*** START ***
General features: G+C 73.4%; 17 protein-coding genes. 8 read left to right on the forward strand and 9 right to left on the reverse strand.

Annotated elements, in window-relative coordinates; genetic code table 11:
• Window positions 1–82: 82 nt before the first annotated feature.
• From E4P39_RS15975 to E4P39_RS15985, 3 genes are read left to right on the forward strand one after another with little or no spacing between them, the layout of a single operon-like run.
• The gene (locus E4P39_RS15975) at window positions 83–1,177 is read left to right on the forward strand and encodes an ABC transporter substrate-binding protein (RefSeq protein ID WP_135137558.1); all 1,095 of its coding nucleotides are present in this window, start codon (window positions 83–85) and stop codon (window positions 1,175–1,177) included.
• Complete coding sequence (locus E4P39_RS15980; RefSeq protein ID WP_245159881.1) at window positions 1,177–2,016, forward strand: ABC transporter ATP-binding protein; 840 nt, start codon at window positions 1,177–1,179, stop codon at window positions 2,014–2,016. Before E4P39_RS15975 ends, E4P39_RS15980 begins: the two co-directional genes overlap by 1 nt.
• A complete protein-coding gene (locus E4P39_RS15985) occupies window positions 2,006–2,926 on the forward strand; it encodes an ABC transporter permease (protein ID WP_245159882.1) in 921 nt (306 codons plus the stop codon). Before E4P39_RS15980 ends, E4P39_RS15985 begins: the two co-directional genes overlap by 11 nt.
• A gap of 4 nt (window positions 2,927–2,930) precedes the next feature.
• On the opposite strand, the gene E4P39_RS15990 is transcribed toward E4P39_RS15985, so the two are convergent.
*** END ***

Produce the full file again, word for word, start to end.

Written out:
General features: G+C 73.4%; 17 protein-coding genes. 8 read left to right on the forward strand and 9 right to left on the reverse strand.

Annotated elements, in window-relative coordinates; genetic code table 11:
• Window positions 1–82: 82 nt before the first annotated feature.
• From E4P39_RS15975 to E4P39_RS15985, 3 genes are read left to right on the forward strand one after another with little or no spacing between them, the layout of a single operon-like run.
• The gene (locus E4P39_RS15975) at window positions 83–1,177 is read left to right on the forward strand and encodes an ABC transporter substrate-binding protein (RefSeq protein ID WP_135137558.1); all 1,095 of its coding nucleotides are present in this window, start codon (window positions 83–85) and stop codon (window positions 1,175–1,177) included.
• Complete coding sequence (locus E4P39_RS15980; RefSeq protein ID WP_245159881.1) at window positions 1,177–2,016, forward strand: ABC transporter ATP-binding protein; 840 nt, start codon at window positions 1,177–1,179, stop codon at window positions 2,014–2,016. Before E4P39_RS15975 ends, E4P39_RS15980 begins: the two co-directional genes overlap by 1 nt.
• A complete protein-coding gene (locus E4P39_RS15985) occupies window positions 2,006–2,926 on the forward strand; it encodes an ABC transporter permease (protein ID WP_245159882.1) in 921 nt (306 codons plus the stop codon). Before E4P39_RS15980 ends, E4P39_RS15985 begins: the two co-directional genes overlap by 11 nt.
• A gap of 4 nt (window positions 2,927–2,930) precedes the next feature.
• On the opposite strand, the gene E4P39_RS15990 is transcribed toward E4P39_RS15985, so the two are convergent.